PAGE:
By all means, revel in the mundane
Being trapped in a timeless bubble has its perks â I have more time than ever to focus on something as simple, and relevant, as self-care
Until a few minutes ago, I was sure it was a Wednesday. My partner and I were finishing lunch. I was reporting to him my feelings around a 'breakthrough' moment I had had in thinking about my book, and had begun to skirt around the subject of what compels me to write.
I mentioned that I dispatch my column because I know I have to. There's a missionary zeal that informs my fulfilling of this obligation. It was then that he asked if I had submitted this week's column. I wondered why I would send it in earlier than required. He then helped me realize it was Thursday already. He himself had only arrived at a recognition of what day of the week it was because my father had sent a Whatsapp forward. We have, indeed, been living in a timeless bubble.
Perhaps that is how we are coping with the enormous emotional toll extracted by these catastrophic times, with the magnitude of the lock-down. For the first time in years, I have been in a position to evolve a routine, because each day resembles the next, and there is little scope for variation.
We cannot commit to a social calendar because it would involve the physical presence of others. And we cannot make plans, or pack, or move. We have made our peace with the necessity of this standstill. Where at the beginning of March we would at least go and play badminton for an hour, now we're entirely home-bound, considering even the park has been sealed off. Our only outings are to purchase groceries and milk. Yet, strangely, I haven't experienced as much self-delight as I have of late. Especially over the past week.
A few days ago, for instance, I stood in front of the kitchen stove with the wax I'd made with melted sugar and lime heating on double-boil and strips of fabric from an old cotton shirt that once fit me. Over the span of an hour, I'd managed to wax myself. Not professionally, but to the point where my skin felt well exfoliated and I was left with a smooth, glossy surface.
It occurred to me that because I had, some months ago, decided to try to eliminate the need for 'products' as part of my self-care routine, I had now embraced an unusual set-up. For instance, I no longer use ready-made shampoo, and because I now had time, I had repurposed an old Body Shop bath gel dispenser and filled it with a mixture I made using the powder shampoo I'd purchased some months before. It's by a Chennai-based company, Sai Mohana Crafts, and is a mix of Shikakai, Soapnut, Vasambu, Tulsi, Maravu and Magudam Poo. I'm unsure what three of those plant-based ingredients are, but I love how my hair feels after I've washed it, even though I'm aware I'm essentially cleansing it with mud. It smells fragrant, but not in a chemical way.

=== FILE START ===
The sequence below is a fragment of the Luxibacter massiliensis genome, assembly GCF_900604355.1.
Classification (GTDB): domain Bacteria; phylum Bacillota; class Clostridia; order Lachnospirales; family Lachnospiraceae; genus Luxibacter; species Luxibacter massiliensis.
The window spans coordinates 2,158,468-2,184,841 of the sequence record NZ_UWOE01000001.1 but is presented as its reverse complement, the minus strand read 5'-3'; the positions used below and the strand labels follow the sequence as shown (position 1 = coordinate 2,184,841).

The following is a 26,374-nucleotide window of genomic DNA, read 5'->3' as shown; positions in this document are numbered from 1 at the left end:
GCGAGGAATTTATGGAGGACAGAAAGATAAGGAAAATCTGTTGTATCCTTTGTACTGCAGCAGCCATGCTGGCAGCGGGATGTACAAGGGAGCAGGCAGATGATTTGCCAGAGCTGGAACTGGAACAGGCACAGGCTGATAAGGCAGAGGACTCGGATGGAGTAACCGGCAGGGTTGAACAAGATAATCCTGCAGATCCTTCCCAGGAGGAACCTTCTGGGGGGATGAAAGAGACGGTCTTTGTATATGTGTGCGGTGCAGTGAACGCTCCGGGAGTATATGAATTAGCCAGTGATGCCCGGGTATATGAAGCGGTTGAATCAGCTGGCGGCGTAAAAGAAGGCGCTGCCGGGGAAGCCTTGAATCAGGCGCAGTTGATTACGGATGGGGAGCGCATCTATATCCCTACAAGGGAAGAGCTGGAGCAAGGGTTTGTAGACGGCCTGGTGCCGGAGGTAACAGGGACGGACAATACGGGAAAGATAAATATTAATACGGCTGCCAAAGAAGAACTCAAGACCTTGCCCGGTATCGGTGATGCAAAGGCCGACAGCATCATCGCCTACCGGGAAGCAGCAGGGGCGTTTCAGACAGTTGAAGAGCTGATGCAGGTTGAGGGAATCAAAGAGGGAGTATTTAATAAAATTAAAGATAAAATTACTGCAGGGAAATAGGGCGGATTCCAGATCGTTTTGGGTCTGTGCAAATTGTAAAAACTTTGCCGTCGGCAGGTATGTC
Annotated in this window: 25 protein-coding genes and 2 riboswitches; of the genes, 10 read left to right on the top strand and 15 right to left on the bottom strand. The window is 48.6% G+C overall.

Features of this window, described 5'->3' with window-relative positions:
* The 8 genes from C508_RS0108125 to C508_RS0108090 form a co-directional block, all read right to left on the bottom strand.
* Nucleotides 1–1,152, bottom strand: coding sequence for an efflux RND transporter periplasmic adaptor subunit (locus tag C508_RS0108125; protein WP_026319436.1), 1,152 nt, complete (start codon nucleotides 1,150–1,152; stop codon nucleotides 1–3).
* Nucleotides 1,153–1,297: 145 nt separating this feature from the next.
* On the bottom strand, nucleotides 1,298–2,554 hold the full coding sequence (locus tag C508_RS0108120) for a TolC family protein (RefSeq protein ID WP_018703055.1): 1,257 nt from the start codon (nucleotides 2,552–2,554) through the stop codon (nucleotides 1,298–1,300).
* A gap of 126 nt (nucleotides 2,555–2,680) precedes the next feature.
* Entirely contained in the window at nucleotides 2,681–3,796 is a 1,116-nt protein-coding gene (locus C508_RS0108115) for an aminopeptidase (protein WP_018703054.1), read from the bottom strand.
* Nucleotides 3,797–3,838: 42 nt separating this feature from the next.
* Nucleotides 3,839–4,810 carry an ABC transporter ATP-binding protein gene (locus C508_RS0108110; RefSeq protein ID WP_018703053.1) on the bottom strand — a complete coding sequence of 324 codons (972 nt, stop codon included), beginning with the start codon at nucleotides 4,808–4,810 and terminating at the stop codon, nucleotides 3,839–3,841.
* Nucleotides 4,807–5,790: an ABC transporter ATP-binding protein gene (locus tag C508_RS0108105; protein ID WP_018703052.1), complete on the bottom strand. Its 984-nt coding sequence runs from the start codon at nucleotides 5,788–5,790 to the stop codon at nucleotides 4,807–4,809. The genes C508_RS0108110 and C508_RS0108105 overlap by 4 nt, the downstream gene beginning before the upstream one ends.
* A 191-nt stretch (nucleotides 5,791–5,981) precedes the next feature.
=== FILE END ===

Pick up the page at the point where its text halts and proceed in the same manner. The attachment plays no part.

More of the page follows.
Similarly, instead of using manufactured moisturiser, I'd begun using an intuitive composition of rose water and vegetable glycerin. I add the two into a bowl after I bathe and I dab the dense-ish liquid over the expanse of my body. I love the fresh essence of rose petals, and the glycerin tenderizes my dry skin. At night, instead of cream, I create a mix of essential rosehip oil and lavender oil, to which I add a few drops of rose water, glycerin, and a drop of avocado oil. I find the lavender scent especially soothing at night. It helps me relax.
We wake up by 7 am. Well, he wakes up and makes us coffee. Then we do a work-out together in the living room. He has been training me to do a range of Pilates, after which I put on my headphones, listen to something really spunky, and hula hoop. By 10 am, we've both showered and had breakfast. The day feels open-ended in an energetic way.
I've narrowed my focus onto just a few things, fully preparing for the curfew to be extended until the end of April. I'm committing this time to learning crotchet as best as I can (today I made my first flower), and to mastering the basics of German.
Yesterday, I finally felt like I was able to read again, and every day, I write a little bit. It's possible that I might finish a segment of the sequel to my first book, who knows? Someone I know who happened to be in LA and who did, in fact, contract Coronavirus, posted that you're potentially less likely to be a victim if you are happy. Anxiety is a disease-magnet. So I've begun to drift along with the tide. While I always enjoyed my solitude, I'm finally learning to really delight in my being. I now find deep, immeasurable pleasure in my administration of the mundane.
Deliberating on the life and times of Everywoman, Rosalyn D’Mello is a reputable art critic and the author of A Handbook For My Lover. She tweets @RosaParx
Send your feedback firstname.lastname@example.org
Catch up on all the latest Mumbai news, crime news, current affairs, and also a complete guide on Mumbai from food to things to do and events across the city here. Also download the new mid-day Android and iOS apps to get latest updates
Sign up for all the latest news, top galleries and trending videos from Mid-day.comSubscribe